Micro-TESE

Micro testicular sperm extraction like TESE using a microscope to look for areas which are more likely to have a sperm production in them.

Micro testicular sperm extraction, or micro-TESE. In a micro-TESE, which is performed with an operating microscope, a tissue sample will be found and taken directly from an area where sperm are generally made, so it can be examined for the presence of sperm. 

If any sperm cells are found in the tissue sample collected, these can immediately be taken for use in an in-vitro fertilisation (IVF) procedure. The samples may also be frozen for use at a later date.

The micro-TESE procedure has also been found to produce good results in and for patients who have non-obstructive azoospermia as well. This means there is also a chance that it will work as a treatment for patients who are not producing sperm as they should, for any of the following reasons:

  • Y chromosome deletion (in which a patient is missing the crucial sections of the Y chromosome that would ordinarily produce sperm)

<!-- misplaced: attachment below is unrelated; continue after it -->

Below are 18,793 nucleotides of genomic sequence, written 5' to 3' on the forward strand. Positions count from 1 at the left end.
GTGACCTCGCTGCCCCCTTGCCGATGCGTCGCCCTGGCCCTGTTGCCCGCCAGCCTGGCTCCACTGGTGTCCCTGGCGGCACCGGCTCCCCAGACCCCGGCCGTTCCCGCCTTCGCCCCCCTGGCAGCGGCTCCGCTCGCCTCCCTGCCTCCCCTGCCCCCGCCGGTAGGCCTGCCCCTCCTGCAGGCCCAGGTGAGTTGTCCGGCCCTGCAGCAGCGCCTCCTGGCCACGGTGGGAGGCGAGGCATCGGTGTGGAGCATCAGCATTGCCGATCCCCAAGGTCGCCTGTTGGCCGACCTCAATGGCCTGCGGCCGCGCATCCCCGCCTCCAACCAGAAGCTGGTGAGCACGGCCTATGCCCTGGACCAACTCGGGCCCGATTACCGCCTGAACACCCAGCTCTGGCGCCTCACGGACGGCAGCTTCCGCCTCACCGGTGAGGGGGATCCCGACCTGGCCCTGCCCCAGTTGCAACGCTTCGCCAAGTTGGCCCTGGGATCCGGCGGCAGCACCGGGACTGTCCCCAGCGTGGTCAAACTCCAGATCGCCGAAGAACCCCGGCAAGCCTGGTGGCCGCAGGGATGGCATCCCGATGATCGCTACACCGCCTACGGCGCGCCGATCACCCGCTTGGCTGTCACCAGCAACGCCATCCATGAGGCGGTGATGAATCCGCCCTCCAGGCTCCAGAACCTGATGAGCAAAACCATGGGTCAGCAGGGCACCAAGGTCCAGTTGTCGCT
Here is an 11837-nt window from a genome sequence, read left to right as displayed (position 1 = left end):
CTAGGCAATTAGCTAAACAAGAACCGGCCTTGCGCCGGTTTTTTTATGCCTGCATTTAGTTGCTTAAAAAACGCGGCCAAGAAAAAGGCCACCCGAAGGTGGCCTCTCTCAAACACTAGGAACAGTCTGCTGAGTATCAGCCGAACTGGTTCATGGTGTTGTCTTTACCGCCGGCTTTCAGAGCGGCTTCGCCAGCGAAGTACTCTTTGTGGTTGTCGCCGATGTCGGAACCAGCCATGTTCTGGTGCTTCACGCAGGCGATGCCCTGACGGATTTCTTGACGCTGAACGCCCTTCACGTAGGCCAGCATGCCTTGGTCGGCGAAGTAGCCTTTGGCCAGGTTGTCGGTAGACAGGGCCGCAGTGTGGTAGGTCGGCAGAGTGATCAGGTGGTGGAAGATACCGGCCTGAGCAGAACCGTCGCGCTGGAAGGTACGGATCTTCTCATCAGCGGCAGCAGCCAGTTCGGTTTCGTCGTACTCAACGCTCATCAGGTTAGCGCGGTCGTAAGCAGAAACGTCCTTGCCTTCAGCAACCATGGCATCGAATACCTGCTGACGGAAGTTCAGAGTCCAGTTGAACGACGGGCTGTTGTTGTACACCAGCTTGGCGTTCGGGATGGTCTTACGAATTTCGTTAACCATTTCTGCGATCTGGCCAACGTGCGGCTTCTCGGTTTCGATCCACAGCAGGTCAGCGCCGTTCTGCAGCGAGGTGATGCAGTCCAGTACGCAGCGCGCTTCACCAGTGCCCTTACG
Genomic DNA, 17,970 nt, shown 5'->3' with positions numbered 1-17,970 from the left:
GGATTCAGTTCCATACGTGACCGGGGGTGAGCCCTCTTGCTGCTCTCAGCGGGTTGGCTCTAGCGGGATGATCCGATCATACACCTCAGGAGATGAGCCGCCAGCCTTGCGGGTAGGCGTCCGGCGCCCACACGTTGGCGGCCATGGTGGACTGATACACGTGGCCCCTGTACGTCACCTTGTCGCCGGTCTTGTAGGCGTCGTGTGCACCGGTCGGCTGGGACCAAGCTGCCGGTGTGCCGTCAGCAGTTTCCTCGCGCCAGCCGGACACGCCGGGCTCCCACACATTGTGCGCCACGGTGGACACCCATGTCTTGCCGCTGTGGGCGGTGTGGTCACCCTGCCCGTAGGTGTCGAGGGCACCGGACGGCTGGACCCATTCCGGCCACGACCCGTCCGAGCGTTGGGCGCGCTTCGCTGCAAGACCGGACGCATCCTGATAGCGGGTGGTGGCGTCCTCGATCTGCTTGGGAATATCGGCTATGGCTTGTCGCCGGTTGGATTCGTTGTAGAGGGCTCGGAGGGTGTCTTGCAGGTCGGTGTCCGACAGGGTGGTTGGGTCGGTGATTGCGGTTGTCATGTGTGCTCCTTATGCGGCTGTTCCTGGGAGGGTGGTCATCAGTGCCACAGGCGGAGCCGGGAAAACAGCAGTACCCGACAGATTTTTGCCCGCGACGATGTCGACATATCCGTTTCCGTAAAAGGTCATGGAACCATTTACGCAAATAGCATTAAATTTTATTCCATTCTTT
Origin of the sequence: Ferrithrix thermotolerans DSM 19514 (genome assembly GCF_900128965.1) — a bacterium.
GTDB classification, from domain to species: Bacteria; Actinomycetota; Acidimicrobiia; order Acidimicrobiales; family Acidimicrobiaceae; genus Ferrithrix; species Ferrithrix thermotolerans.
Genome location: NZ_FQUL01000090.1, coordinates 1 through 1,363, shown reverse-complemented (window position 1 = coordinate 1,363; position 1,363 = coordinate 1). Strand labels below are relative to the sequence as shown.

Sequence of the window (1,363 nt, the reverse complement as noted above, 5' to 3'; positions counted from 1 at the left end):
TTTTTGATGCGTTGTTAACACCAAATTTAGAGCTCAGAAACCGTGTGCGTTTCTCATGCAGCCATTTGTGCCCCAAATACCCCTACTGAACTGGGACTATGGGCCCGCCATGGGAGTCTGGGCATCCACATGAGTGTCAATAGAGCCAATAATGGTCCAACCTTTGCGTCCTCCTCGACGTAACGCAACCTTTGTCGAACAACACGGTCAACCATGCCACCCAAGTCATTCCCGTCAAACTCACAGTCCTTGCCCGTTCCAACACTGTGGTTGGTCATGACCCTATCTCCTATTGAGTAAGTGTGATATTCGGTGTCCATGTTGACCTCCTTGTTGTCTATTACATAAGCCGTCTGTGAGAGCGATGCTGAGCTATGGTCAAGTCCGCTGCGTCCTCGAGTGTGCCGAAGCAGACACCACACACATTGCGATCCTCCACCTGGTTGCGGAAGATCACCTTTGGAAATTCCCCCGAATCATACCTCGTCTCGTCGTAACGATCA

• Karyotype abnormalities
  • Other genetical problems
  • Exposure to radiation or toxins
  • Orchitis
  • Undescended testes
  • Use of medications
  • Hormonal imbalances

The procedure itself will require the patient to have general or spinal anaesthesia, and an incision will be made on the scrotum to gain access to the testicle,  An equatorial incision is made in the testis to expose all the testicular tissue. The high power of the operating microscope allows the surgeon to target the areas that are more likely to contain sperm which are then extracted.

At this stage, several tissue samples will be taken and immediately examined for the presence of sperm cells. If any are found from these samples, they can be taken to be mixed with egg cells right away. Alternatively, they can also be frozen and stored for future use. The patient’s testicle will then be repaired and placed back into the scrotum.

After the procedure has been performed, the testicle should generally be able to function normally and continue to produce testosterone. 

If there is a high degree of uncertainty about whether or not sperm cells will be found, the couple undergoing micro-TESE may be counselled to have the procedure before eggs are collected. This allows the specialist to determine whether or not sperm cells will even be available to fertilise the egg, before an IVF treatment cycle is scheduled. It may also be suggested to the couple that they have a donor sperm sample available as an alternative.